Well not really, I’ve just always wanted to use that in a headline. LOL I do have a post about learning how to code for you today. It’s basically a listly list of websites that help you learn how to code. I’ve tried a few of these sites.
Here’s the list of sites. Enjoy.
Resources for Learning & Teaching Coding
List of Resources for Teaching & Learning Coding/Computer Science. Some are web-based, some are programs, some are mobile apps.
Codecademy is the easiest way to learn how to code. It's interactive, fun, and you can do it with your friends.
Choose from over 100 practical projects
Modify existing code base to get projects to run
Test your coding skills by doing advance projects
Projects include, Connect Four, Snakes and Ladders, Bubble Sort + more!
CodeHS is the best way to learn how to program. CodeHS has everything you need to teach CS in your high school or start learning at home. We taught at Stanford for 3 years, and we're creating the best possible online learning experience inspired by our work there.
We received dozens of tutorial submissions very recently so we haven't sorted through them all yet. If yours was submitted but is not listed yet, please don't contact us. Our tutorial guidelines and submission form are listed here. In that document you can also see the guidelines we've used for which tutorials to highlight.
We're a global community dedicated to teaching digital skills and web literacy. We explore, tinker and create together to build a web that's open and made by everyone.
Scratch is a free programming language and online community where you can create your own interactive stories, games, and animations.
Summer of Code with Tynker This summer, kids had a blast at Tynker camps! They learned programming, but more importantly, they learned that coding is fun! Held in San Francisco at the Children's Creativity Museum and at schools in Palo Alto, these week-long camps were a great way for beginners to start coding.
Using an innovative programming environment to support the creation of 3D animations, the Alice Project provides tools and materials for teaching and learning computational thinking, problem solving, and computer programming across a spectrum of ages and grade levels.
Kodu lets kids create games on the PC and Xbox via a simple visual programming language. Kodu can be used to teach creativity, problem solving, storytelling, as well as programming. Anyone can use Kodu to make a game, young children as well as adults with no design or programming skills.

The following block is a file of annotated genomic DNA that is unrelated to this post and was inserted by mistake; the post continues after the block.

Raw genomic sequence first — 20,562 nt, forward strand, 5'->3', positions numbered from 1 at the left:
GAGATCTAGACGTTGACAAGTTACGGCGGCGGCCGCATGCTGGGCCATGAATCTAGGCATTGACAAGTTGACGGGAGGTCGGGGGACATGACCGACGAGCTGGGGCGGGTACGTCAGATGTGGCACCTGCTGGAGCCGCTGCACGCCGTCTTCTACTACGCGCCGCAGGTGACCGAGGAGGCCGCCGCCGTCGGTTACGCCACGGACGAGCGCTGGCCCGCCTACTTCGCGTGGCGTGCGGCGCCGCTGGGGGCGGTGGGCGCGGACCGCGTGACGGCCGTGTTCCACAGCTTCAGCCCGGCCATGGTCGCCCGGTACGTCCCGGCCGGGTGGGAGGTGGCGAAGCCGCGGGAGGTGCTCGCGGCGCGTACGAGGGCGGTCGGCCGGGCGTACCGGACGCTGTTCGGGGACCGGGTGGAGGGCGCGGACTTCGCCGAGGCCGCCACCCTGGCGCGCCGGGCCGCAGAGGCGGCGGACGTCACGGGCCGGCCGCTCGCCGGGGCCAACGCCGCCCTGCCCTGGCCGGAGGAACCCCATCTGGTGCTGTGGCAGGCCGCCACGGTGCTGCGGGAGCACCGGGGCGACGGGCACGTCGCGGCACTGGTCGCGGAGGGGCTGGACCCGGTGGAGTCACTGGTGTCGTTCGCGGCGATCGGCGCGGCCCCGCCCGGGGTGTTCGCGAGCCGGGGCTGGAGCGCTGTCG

This 20-hour course introduces core computer science and programming concepts. The course is designed for use in classrooms for grades K-8, but it is fun to learn at all ages.
Learn the fundamentals of programming on the Khan Academy Computer Science platform. Explore programs made by others. Write your own programs and share them!
YoYo Games is the home of GameMaker: Studio, the fastest and easiest to use cross-platform game development technology, allowing developers to create games in a single code base and then publish them to run natively across an unprecedented number of mobile, desktop and web platforms.
App Inventor is a cloud-based tool, which means that you can build apps right in your web browser. This website offers all of the support that you'll need as you learn how to build your own apps.
Make iOS (iPhone/iPad), Android, Flash, Windows & Mac games without code using Stencyl.
Learn the basics of computer programming with Daisy the Dinosaur! This free, fun app has an easy drag and drop interface that kids of all ages can use to animate Daisy to dance across the screen. Kids will intuitively grasp the basics of objects, sequencing, loops and events by solving this app's challenges. After playing Daisy, kids can choose to download a kit to program their own computer game.
Check out what other people are doing with Hackety Hack! The Programs section is chock full of fun projects from other Hackety users. You can even upload your own! Put your account information into the Hackety Hack app, and you'll be able to share all the programs you create.
Learn from over 1000 videos created by our expert teachers on web design, coding, business, and much more. Our library is continually refreshed with the latest on web technology so you'll never fall behind.
If you have a self hosted wordpress blog, you can choose the username you use. I strongly advise against using “admin” as a user on your blog. Hackers always try to hack into blogs using that username. I actually saw on wordfence where someone actually tried to login to my blog using admin. Just a friendly piece of advice to help you protect your blog.